Pros: Interest income is exempt from tax. These bonds are suitable for investors in the highest income tax bracket. Such bonds are issued by PSUs. Hence, there is little risk of default. You can lock-in tax-free interest rate for a long term.
Cons: Issues are few and far between and decision to grant tax-free status lies with the Government. Demand is high and you may not get desired allocation. Liquidity is not high in every issue. In case of emergency, you may have to exit at an unfavorable price. Moreover, there is price risk. If the interest rates have inched up since your purchase, you will have to sell at a loss (if you want to exit in secondary market).
5. Annuity Plans
Do not confuse annuity plans with Pension plans. Under Pension plans, there is an accumulation phase followed by distribution phase (purchase of annuity plan). Under an annuity plan, you pay a lump sum amount to an insurance company and the insurance company regular income for life.
For instance, NPS is a pension plan. Under NPs, you keep making contribution till retirement. At the time of retirement, you use the accumulated corpus to purchase an annuity plan.
Pros: Insurance companies bear the interest rate risk. You are guaranteed fixed income for life. Annuity plans are available in multiple variants. One variant provides income to spouse after your demise.
Cons: Annuity rates are quite low. It is not too difficult to replicate performance of an annuity plan on your own. Annuity income is taxed in the year of receipt.
6. Rental Income
The entry barrier is high. You need to have enough money to purchase a house outright. Banks are unlikely to offer home loans to retirees. Hence, you need to have planned for this well before your retirement.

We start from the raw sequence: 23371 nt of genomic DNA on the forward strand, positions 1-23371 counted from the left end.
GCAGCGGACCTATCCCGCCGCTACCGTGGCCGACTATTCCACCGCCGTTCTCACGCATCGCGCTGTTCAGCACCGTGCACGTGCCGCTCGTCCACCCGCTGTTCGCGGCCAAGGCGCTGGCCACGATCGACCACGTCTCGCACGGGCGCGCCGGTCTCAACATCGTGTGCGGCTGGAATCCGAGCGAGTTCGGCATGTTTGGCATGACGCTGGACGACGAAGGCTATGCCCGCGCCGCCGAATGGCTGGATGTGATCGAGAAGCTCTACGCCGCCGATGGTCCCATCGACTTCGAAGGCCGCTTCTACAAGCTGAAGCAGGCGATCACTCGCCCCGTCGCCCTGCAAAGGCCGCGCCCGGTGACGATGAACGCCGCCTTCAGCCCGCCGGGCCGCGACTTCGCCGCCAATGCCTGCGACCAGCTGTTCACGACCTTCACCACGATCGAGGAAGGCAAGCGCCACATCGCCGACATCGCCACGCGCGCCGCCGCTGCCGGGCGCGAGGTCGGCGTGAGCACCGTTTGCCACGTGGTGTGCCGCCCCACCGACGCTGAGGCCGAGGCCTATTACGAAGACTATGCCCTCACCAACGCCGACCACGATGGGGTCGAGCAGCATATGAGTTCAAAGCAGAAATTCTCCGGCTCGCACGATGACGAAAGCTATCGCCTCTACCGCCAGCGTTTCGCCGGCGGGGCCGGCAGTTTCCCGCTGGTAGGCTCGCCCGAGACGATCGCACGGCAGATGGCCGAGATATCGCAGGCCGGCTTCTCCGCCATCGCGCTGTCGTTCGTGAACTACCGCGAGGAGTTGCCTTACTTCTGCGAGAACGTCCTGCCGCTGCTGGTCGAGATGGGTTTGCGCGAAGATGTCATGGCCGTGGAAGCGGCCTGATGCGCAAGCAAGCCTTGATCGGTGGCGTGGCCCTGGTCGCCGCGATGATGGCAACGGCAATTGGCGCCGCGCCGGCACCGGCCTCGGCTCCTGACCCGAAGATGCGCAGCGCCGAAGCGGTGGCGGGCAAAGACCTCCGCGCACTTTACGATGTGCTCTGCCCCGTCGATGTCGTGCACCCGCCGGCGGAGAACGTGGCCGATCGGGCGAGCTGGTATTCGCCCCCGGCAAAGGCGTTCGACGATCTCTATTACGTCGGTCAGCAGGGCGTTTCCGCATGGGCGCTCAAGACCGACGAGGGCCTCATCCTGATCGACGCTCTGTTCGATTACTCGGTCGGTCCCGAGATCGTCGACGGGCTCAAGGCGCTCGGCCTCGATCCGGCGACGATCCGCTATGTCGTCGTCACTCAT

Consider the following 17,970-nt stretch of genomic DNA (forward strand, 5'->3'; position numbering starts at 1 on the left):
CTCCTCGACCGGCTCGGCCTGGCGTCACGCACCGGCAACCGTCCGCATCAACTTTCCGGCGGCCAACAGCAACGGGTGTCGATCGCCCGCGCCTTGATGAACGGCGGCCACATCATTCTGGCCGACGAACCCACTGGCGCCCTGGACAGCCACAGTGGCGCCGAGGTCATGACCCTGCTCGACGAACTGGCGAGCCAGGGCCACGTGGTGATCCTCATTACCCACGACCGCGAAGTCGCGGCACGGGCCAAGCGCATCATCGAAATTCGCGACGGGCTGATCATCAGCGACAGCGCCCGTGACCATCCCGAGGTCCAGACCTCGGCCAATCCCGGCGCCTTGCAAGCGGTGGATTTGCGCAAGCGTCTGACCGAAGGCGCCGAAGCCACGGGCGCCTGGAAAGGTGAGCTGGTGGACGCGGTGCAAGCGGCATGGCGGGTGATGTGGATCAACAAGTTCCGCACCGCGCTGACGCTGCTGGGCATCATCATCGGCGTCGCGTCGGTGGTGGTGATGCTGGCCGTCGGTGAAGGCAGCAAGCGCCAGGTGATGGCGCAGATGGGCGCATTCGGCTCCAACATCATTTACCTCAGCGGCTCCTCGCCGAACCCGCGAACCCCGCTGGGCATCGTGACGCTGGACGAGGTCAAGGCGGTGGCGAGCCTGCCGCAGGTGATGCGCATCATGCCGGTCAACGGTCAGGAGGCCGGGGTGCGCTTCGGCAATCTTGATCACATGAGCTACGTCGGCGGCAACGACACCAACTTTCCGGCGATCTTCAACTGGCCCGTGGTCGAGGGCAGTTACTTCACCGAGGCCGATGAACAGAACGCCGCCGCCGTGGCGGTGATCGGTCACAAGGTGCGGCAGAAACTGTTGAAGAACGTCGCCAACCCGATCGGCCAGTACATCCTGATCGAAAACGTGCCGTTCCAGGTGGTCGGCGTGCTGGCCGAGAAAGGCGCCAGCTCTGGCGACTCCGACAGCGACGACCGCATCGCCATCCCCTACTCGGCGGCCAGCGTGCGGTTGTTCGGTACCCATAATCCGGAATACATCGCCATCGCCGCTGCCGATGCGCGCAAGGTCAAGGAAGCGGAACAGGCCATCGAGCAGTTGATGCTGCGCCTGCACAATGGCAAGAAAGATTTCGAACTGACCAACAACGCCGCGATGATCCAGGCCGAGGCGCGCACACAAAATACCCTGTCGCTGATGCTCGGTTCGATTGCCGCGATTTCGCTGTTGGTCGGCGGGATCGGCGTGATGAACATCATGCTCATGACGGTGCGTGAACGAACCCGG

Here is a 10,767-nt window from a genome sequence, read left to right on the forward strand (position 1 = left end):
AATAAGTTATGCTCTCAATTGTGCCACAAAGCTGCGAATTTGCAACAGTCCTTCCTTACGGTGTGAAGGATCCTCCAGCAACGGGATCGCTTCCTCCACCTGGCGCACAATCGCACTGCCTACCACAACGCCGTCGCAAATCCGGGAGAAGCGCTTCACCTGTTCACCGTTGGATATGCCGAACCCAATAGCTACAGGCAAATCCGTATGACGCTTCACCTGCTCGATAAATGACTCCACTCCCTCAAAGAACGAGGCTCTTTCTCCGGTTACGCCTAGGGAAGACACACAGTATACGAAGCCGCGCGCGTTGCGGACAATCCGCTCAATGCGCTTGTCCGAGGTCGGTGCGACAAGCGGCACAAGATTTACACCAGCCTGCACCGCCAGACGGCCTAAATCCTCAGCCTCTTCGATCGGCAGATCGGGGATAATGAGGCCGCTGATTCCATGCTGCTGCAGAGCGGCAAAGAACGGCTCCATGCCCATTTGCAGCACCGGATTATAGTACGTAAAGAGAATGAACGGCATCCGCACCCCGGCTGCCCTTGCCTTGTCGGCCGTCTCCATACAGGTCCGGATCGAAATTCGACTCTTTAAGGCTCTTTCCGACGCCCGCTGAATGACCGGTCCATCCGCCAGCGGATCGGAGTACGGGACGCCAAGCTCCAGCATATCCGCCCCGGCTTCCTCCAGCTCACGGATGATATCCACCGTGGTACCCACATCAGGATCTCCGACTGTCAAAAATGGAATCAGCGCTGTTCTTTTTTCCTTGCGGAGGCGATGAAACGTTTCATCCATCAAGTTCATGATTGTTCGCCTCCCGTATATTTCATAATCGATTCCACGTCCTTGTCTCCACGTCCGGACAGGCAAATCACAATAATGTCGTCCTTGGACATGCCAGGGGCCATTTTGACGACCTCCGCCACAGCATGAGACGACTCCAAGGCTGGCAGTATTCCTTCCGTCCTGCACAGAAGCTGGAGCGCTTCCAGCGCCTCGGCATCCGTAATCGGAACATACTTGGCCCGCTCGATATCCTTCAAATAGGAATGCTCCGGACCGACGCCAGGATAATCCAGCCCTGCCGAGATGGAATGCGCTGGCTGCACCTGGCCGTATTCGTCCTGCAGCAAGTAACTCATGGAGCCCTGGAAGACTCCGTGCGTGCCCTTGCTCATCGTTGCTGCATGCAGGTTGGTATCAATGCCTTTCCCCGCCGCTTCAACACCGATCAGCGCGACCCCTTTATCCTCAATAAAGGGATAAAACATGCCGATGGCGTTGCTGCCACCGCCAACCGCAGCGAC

Pros: There is scope for capital appreciation too. Many of you may be comfortable with the house on rent. Rent typically increases with inflation and that is a tacit understanding between tenants and owners.
Cons: Rental yields are low in India. You will be fortunate to get rental yield of more than 2-3% p.a. However, this is when you purchase the house today and put it on rent. Had you purchased the house many years earlier, yields may be much higher. Rental income is taxed (after a few deductions).
7. Debt Mutual Funds
You are better off with low duration funds i.e. liquid, ultra-short term, short term. The advantage debt funds have over fixed deposits is that the redemption in debt mutual is more tax-efficient at least for units held for over 3 years.
You can opt for dividend option. However, timing of distribution of dividends and its quantum is in the hands of the fund manager. As per regulations, dividend can only be distributed from surpluses. Thus, in periods of bad performance, the ability to distribute dividends may go down.
Though dividend is tax-free in the hands of the investor, the mutual fund house (AMC) pays dividend distribution tax at the rate of 28.325% in case of debt mutual funds.
Hence, dividend option may not even be tax-efficient for investors in 10% and 20% income tax bracket. You may be better off investing in growth option and setting up a Systematic withdrawal plan.
Pros: Debt MFs can more tax-efficient. Typically, there is no penalty for exiting from liquid, ultra short term and short term debt funds.